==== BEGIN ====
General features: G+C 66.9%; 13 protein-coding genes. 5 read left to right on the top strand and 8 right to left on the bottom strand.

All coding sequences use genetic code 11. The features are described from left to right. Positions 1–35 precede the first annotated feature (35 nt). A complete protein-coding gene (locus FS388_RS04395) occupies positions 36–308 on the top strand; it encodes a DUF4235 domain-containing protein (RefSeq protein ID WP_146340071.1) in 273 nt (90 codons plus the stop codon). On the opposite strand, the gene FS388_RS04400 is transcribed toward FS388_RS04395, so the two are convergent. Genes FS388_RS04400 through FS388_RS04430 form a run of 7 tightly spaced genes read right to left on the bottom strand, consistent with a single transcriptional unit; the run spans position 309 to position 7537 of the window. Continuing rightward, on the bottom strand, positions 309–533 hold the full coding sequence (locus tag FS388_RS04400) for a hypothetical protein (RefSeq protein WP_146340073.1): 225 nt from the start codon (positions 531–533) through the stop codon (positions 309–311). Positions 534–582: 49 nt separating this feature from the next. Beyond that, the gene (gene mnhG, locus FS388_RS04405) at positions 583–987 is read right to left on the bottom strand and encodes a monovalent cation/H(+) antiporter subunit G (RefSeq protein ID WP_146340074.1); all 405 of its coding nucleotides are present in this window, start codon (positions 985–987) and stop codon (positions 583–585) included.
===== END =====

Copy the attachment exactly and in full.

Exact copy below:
General features: G+C 66.9%; 13 protein-coding genes. 5 read left to right on the top strand and 8 right to left on the bottom strand.

All coding sequences use genetic code 11. The features are described from left to right. Positions 1–35 precede the first annotated feature (35 nt). A complete protein-coding gene (locus FS388_RS04395) occupies positions 36–308 on the top strand; it encodes a DUF4235 domain-containing protein (RefSeq protein ID WP_146340071.1) in 273 nt (90 codons plus the stop codon). On the opposite strand, the gene FS388_RS04400 is transcribed toward FS388_RS04395, so the two are convergent. Genes FS388_RS04400 through FS388_RS04430 form a run of 7 tightly spaced genes read right to left on the bottom strand, consistent with a single transcriptional unit; the run spans position 309 to position 7537 of the window. Continuing rightward, on the bottom strand, positions 309–533 hold the full coding sequence (locus tag FS388_RS04400) for a hypothetical protein (RefSeq protein WP_146340073.1): 225 nt from the start codon (positions 531–533) through the stop codon (positions 309–311). Positions 534–582: 49 nt separating this feature from the next. Beyond that, the gene (gene mnhG, locus FS388_RS04405) at positions 583–987 is read right to left on the bottom strand and encodes a monovalent cation/H(+) antiporter subunit G (RefSeq protein ID WP_146340074.1); all 405 of its coding nucleotides are present in this window, start codon (positions 985–987) and stop codon (positions 583–585) included.